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PATTON v. BICKFORD

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Court of Appeals of Kentucky.

Sheila PATTON, Administratrix of the Estate of Stephen Lawrence Patton, Appellant v. Davida BICKFORD; Paul Fanning; Ronald “Sonny” Fentress; Jeremy Hall; Angela Mullins; Lynn Handshoe; and Greg Nichols, Appellees.

No. 2012–CA–000598–MR.

— July 19, 2013

Before CLAYTON, LAMBERT, and VANMETER, Judges. Vanessa B. Cantley, Louisville, KY, for Appellant. Michael J. Schmitt, Jonathan C. Shaw, Paintsville, KY, for Appellees Davida Bickford; Paul Fanning; and Ronald “Sonny” Fentress. Neal Smith, Pikeville, KY, for Appellees Jeremy Hall; Angela Mullins; Lynn Handshoe; and Greg Nichols.

OPINION

Sheila Patton, as administratrix of Stephen Lawrence Patton’s estate (referred to as “the Estate”), appeals from the Floyd Circuit Court’s order granting summary judgment in favor of Davida Bickford (referred to as “Principal”), Paul Fanning and Ronald “Sonny” Fentress (collectively referred to as “Superintendents”), and Jeremy Hall, Angela Mullins, Lynn Handshoe, and Greg Nichols (collectively referred to as “Teachers”). For the following reasons, we affirm.

The Estate filed the underlying wrongful death action against the Teachers, Principal, and Superintendents, in their individual capacities, alleging negligence in failing to supervise Stephen Patton and other students at Allen Central Middle School (“ACMS”). The Estate claims that the Teachers, Principal, and Superintendents failed to comply with ACMS’s and Floyd County School Board’s anti-bullying policies and procedures, which resulted in Stephen’s being subjected to constant bullying, and eventually taking his own life.

The Teachers, Principal, and Superintendents moved for summary judgment, which the trial court granted on two grounds: (1) the Teachers, Principal, and Superintendents were entitled to qualified official immunity and (2) Stephen’s act of suicide was an intervening and superseding act which cut off any liability. This appeal followed.

Summary judgment shall be granted only if “the pleadings, depositions, answers to interrogatories, stipulations, and admissions on file together with the affidavits, if any, show that there is no genuine issue as to any material fact and that the moving party is entitled to a judgment as a matter of law.” CR 1 56.03. The trial court must view the record “in the light most favorable to the party opposing the motion for summary judgment and all doubts are to be resolved in his favor.” Steelvest, Inc. v. Scansteel Serv. Ctr., Inc., 807 S.W.2d 476, 480 (Ky.1991) (citations omitted). Further, “a party opposing a properly supported summary judgment motion cannot defeat it without presenting at least some affirmative evidence showing that there is a genuine issue of material fact for trial.” Id. at 482 (citations omitted).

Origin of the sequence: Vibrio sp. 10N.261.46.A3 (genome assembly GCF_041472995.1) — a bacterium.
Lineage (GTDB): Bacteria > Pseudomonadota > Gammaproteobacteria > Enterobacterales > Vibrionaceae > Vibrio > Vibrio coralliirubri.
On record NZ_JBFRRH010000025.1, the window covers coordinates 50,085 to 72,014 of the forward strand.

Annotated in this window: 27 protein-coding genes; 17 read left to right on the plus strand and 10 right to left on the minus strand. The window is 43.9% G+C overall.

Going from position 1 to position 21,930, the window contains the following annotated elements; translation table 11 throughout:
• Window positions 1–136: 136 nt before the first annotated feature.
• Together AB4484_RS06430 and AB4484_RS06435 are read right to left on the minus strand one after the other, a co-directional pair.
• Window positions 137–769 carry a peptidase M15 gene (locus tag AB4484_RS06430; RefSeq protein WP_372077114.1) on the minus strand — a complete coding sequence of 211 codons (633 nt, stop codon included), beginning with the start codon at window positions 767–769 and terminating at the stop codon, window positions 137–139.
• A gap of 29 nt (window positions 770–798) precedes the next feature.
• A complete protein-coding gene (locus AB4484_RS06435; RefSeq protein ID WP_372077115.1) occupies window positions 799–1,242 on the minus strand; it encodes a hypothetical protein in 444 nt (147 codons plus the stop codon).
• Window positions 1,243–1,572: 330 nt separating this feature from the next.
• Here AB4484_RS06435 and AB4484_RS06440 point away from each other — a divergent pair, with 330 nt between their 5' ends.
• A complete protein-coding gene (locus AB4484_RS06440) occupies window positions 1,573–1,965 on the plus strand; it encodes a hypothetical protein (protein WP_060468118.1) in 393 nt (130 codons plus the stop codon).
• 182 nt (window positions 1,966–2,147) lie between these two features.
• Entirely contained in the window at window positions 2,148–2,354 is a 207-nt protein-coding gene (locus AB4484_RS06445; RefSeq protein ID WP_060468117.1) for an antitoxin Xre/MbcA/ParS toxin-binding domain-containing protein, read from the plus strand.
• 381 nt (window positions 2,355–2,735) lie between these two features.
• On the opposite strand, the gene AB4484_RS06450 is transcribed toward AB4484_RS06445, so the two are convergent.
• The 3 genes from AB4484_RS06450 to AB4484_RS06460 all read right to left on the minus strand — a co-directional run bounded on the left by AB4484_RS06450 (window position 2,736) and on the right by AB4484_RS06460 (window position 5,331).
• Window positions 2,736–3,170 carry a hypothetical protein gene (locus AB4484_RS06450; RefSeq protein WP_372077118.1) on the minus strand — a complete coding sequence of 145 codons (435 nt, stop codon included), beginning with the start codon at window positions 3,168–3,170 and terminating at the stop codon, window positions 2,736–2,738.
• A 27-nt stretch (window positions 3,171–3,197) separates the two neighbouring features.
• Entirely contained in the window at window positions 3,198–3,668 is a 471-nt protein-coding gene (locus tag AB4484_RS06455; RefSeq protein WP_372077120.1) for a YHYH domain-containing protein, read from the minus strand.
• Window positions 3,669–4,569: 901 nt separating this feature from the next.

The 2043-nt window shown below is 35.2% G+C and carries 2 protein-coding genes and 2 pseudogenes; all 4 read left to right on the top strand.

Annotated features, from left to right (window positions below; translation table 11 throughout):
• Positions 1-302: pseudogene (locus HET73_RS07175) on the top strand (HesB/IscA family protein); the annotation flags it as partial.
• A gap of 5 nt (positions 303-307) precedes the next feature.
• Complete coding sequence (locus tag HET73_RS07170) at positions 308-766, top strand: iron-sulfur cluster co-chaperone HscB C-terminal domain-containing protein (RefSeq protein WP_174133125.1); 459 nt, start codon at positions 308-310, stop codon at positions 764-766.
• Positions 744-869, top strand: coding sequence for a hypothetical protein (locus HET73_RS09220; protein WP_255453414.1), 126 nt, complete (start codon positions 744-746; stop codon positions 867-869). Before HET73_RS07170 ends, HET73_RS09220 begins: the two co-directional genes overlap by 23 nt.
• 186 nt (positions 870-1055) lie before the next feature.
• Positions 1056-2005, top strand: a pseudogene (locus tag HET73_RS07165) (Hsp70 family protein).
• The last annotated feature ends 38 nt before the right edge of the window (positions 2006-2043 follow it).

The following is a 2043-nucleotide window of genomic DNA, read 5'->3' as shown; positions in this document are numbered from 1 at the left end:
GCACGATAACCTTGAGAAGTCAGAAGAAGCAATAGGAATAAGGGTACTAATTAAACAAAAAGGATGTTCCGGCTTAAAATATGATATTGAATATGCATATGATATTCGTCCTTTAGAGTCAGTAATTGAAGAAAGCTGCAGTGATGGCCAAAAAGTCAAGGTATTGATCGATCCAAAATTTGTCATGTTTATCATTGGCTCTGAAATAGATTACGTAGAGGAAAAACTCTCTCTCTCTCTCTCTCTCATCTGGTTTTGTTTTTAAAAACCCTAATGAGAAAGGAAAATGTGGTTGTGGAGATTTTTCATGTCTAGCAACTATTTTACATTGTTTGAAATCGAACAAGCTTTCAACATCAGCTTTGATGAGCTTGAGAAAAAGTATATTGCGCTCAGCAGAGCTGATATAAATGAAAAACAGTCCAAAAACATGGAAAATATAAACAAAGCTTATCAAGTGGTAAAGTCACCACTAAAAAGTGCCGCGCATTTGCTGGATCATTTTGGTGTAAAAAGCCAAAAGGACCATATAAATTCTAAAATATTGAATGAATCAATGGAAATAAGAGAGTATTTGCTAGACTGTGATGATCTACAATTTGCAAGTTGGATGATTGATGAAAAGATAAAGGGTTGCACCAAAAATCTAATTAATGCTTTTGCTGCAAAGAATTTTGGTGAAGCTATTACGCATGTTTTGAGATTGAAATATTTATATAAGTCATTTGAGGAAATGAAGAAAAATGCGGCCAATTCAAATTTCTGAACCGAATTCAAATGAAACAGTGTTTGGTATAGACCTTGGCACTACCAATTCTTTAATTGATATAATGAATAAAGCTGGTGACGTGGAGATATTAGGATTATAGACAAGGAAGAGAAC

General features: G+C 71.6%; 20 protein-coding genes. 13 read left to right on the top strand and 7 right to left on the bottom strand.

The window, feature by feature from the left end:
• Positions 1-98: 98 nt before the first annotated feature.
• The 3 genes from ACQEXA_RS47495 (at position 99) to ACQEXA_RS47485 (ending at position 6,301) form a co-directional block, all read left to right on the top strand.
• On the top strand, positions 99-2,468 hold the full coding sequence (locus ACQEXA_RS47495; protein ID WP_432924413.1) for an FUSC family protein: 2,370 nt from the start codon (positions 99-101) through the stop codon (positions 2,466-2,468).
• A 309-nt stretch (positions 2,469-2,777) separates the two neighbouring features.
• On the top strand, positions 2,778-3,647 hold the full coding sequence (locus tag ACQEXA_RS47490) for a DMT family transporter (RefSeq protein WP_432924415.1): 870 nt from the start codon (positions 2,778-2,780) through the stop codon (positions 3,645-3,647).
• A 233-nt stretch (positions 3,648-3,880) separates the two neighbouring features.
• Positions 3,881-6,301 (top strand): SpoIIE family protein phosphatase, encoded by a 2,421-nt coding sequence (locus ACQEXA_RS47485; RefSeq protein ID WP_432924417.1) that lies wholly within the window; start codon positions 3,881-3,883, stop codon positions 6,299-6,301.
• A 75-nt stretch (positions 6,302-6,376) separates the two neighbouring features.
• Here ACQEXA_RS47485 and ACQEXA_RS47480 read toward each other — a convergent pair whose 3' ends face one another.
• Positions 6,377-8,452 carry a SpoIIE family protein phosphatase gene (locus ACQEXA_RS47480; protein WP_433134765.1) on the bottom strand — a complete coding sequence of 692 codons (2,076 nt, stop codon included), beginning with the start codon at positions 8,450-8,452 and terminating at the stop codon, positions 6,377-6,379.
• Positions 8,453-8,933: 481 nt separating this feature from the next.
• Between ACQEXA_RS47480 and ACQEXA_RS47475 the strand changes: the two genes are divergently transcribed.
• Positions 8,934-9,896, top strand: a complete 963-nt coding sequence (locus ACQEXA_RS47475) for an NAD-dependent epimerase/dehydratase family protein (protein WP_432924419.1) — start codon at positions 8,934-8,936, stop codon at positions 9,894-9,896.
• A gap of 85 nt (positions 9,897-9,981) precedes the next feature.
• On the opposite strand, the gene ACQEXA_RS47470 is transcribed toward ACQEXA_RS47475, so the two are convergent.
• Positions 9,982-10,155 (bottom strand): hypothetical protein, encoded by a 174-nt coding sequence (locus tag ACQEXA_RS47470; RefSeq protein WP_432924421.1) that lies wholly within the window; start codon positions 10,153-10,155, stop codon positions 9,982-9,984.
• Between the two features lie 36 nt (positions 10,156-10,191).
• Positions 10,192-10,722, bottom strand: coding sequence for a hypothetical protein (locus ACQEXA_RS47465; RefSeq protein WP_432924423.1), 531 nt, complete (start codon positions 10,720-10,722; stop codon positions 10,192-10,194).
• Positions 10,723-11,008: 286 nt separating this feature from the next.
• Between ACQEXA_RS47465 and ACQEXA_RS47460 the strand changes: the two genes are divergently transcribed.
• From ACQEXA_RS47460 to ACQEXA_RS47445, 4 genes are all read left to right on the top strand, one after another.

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March 2013: Florida Bus Aide Bullies 5 Year Old Special Needs Student

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Posted by Maria Mangicaro
Bullying Prevention Advocate
mangicaro829@aol.com

Published on Apr 3, 2013
Visit My Website:http://www.adviseshow.com

Florida School Bus Aide Arrested for Allegedly Bullying 5-Year-Old Boy

March 30, 2013

A school bus aide in Port Saint Lucie, Fla. was arrested and charged with stalking after surveillance footage showed her allegedly bullying a 5-year-old boy.

Newly released surveillance videos show Daneta McPherson, 37, yelling at the boy and threatening to take him home with her.

In the video, McPherson is seen towering over the child, reducing him to tears as she berates him on the bus.

On at least one occasion, McPherson grabbed the boy and caused him to hit his head on the side of the bus, according to the police report.

A school employee first reported the alleged abuse to police and provided them with videos in December. After a four month long investigation, McPherson was arrested on Thursday.

“He’s an innocent victim,” Port Saint Lucie assistant police chief Richard Del Toro said. “It’s a violation of public trust, as far as I’m concerned.”

McPherson was released from jail on $20,000 bond. Calls to McPherson were not immediately returned Saturday.

The director of communication for the St. Lucie County Schools told “Good Morning America” that McPherson was still with the school district, but in a role away from students.

Her status with the school is pending the legal process, the spokeswoman said.

The boy’s family declined to comment.

N.J. Bullying Case Law: L.W. v. Toms River Regional Schools Board of Education

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Posted by Maria Mangicaro
Bullying Prevention Advocate
mangicaro829@aol.com

From the Education Law Center: